Corrections or additions?

This article by Richard J. Skelly

was prepared for the March 13, 2002 edition of

U.S. 1 Newspaper. All rights reserved.

The Seeger Family Songbook

Now recognized in folk music circles around the world

as one of the premier feminist singer-songwriters, Peggy Seeger,

half-sister

to Pete, says she didn’t start out that way. She fell into the

feminist

camp by accident, she says, on the strength of her song, "I’m

Gonna Be An Engineer," which she wrote in 1970.

At 66, Seeger is well preserved, judging by the photo on the cover

of one of her recent CDs, "Period Pieces: Women’s Songs For Men

and Women." When I tell her this, she laughs and says that’s

something

her mother, composer Ruth Crawford Seeger, used to say.

In a phone call from her son Calum’s house outside London last week,

Seeger kept shooting out these one-liners, never laughing at her own

quick wit. She was in England on a promotional tour for the

just-released

songbook written by her late husband, Ewan MacColl (Oak Publications).

Her own songbook and MacColl’s are meant to go together as a pair,

she says, though his weighs four pounds while hers only weighs in

at only three-and-a-half.

For an example of her humor, consider how she describes meeting

MacColl

when she was just 21 years old.

"It was March 25th, 1956, at 10:30 in the morning," she says.

"Poor man, he never really had a chance, did he? He was 40, but

he told me he was 39, and I was 21, and he was at the age for an older

man to fall in love with a younger woman."

After all, it was Seeger who inspired MacColl to write one of the

great love songs of all time, "The First Time Ever I Saw Your

Face." The song became a huge hit for Roberta Flack in the early

1970s. Others who recorded the song with varying degrees of success

through the years include Elvis Presley, Englebert Humperdinck, Joan

Collins, Johnny Mathis, Celine Dion, and George Michael.

"The irony is that not one of them sings the first line as Ewan

made it," says Seeger, and she proceeds to sing the introduction

over the phone from London. Ask her after the show, and she’ll sing

it for you, too.

With MacColl and others, Seeger has recorded nearly

100 albums of traditional and self-penned folk songs. Her professional

career, such as it is in folk music, is now in its sixth decade.

Peggy Seeger was born in New York and grew up in Washington, D.C.

Her older half brother Pete was the child of Charles Seeger, an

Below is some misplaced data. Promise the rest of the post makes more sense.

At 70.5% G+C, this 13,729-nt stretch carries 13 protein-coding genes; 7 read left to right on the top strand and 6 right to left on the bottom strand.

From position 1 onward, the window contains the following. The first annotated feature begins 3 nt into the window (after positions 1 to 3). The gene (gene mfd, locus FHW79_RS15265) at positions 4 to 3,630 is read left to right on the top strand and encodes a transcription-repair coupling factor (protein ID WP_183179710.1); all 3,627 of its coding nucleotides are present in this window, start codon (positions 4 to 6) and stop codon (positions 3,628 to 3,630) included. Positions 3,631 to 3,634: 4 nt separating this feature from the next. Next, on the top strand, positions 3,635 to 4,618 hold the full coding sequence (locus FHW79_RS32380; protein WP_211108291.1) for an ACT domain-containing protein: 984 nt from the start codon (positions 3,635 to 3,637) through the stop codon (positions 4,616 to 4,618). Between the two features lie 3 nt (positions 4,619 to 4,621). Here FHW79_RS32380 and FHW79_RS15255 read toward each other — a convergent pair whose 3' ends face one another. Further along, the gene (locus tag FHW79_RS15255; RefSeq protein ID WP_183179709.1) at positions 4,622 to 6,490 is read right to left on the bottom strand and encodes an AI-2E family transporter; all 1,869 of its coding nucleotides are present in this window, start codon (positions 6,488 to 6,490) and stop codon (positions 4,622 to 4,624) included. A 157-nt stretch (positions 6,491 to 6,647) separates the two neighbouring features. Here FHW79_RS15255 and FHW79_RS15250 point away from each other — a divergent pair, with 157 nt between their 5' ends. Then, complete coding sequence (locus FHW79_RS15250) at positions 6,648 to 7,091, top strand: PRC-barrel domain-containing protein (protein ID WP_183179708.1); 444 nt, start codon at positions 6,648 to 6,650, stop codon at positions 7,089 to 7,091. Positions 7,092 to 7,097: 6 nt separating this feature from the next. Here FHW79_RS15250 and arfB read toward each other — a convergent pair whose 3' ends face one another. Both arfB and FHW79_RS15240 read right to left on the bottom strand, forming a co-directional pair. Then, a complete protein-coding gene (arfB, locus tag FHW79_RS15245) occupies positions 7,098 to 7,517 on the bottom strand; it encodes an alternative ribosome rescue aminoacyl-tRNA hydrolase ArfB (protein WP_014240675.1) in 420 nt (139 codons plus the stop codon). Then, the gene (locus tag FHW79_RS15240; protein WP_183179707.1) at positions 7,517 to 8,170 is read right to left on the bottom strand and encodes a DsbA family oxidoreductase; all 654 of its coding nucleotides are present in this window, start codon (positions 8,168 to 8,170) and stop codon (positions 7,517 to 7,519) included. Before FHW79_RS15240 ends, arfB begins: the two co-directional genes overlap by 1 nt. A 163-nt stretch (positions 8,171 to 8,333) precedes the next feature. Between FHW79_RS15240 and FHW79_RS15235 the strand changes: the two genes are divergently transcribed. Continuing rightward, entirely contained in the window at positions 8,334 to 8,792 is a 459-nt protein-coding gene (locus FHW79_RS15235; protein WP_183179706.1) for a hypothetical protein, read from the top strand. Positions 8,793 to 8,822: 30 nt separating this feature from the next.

ethnomusicologist,

and Constance. When her father remarried, this time to Ruth Crawford,

they had four children: Peggy, Mike, Barbara, and Penny Seeger. Peggy

was born in New York and raised in Washington, D.C. Peggy began

playing

piano at age 6, guitar at 13, banjo at 15, autoharp at 23 or 24,

"and

then, when I was pregnant with my second child at 28, I took up the

English concertina. Then I took up the dulcimer. I took them up kind

of one at a time," she says.

"I began making money from music when I was at college, 18 and

19. I didn’t really want to be a musician for a living, and like a

lot of college kids, I didn’t really know what I wanted to do. I

thought

I didn’t want to be a musician because I felt that sometimes people

who do what they love for a living, they lose the love of it."

She then pauses for a moment to think. "But I haven’t. I haven’t

lost the love of it."

Growing up, she took her earliest inspiration from Pete and her

mother,

Ruth Crawford Seeger, whose classical compositions were, sadly,

critically

recognized only posthumously.

"There was hardly anything happening around D.C., but folksingers

dropped in, people like Jean Ritchie, Bess Lomax, Alan Lomax, Woody

Guthrie, Leadbelly, John Jacob Niles, Guy Carawan and later, Jack

Elliott," she says. "We were kind of a posting station between

the south and New York," she says. Legendary blues and folk singer

Elizabeth Cotten worked as a maid in the Seeger household. Her father

brought Cotten’s music to the attention of Lomax, who helped launch

a career that lasted well into her 80s. Cotten died in 1987.

It was while Peggy Seeger was at Radcliffe in the early ’50s that

she became a "Pete Seeger wannabe," she says, "because

essentially it was the folk scene there that got my self-confidence

going and started me off as a musician. I led the singing every Friday

night for two years at the International House on campus." Midway

through her sophomore year, she dropped out.

"I wanted to major in music, but you weren’t allowed to take many

courses in your major until your junior year. The first course I had

to take was music appreciation and I yawned my way through that

course.

I’m not boasting, I literally knew it all, I was brought up by two

classical musicians," she says, "and I was given good music

theory and harmony and all that stuff by the time I was 10. But I

took a course in harmony my second year at Radcliffe and I just adored

that."

After dropping out of college, the young Seeger headed first for her

older brother’s house and then headed for Europe in 1954.

"I ended up in Denmark in the cold of March, when I got a phone

call from Alan Lomax, who was in England at the time, and said they

needed a female who could play the banjo on a TV version of `Dark